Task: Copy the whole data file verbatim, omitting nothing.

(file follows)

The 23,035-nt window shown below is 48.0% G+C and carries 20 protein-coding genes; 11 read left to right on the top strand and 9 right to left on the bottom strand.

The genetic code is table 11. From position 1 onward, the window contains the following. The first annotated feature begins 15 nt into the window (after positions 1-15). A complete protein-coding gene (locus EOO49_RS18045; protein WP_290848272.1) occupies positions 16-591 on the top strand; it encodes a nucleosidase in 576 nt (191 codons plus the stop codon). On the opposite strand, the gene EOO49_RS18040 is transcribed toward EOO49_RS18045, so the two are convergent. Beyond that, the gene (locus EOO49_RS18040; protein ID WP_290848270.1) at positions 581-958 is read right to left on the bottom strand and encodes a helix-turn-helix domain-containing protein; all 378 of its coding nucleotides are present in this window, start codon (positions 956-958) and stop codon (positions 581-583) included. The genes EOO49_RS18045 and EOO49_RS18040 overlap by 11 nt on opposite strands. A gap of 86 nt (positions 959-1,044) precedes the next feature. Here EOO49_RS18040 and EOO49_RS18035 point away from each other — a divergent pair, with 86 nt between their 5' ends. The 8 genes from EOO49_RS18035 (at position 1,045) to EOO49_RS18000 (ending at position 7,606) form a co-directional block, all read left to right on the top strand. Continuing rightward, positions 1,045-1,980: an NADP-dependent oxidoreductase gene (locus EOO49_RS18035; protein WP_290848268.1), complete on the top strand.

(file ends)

The 23,035-nt window shown below is 48.0% G+C and carries 20 protein-coding genes; 11 read left to right on the top strand and 9 right to left on the bottom strand.

The genetic code is table 11. From position 1 onward, the window contains the following. The first annotated feature begins 15 nt into the window (after positions 1-15). A complete protein-coding gene (locus EOO49_RS18045; protein WP_290848272.1) occupies positions 16-591 on the top strand; it encodes a nucleosidase in 576 nt (191 codons plus the stop codon). On the opposite strand, the gene EOO49_RS18040 is transcribed toward EOO49_RS18045, so the two are convergent. Beyond that, the gene (locus EOO49_RS18040; protein ID WP_290848270.1) at positions 581-958 is read right to left on the bottom strand and encodes a helix-turn-helix domain-containing protein; all 378 of its coding nucleotides are present in this window, start codon (positions 956-958) and stop codon (positions 581-583) included. The genes EOO49_RS18045 and EOO49_RS18040 overlap by 11 nt on opposite strands. A gap of 86 nt (positions 959-1,044) precedes the next feature. Here EOO49_RS18040 and EOO49_RS18035 point away from each other — a divergent pair, with 86 nt between their 5' ends. The 8 genes from EOO49_RS18035 (at position 1,045) to EOO49_RS18000 (ending at position 7,606) form a co-directional block, all read left to right on the top strand. Continuing rightward, positions 1,045-1,980: an NADP-dependent oxidoreductase gene (locus EOO49_RS18035; protein WP_290848268.1), complete on the top strand.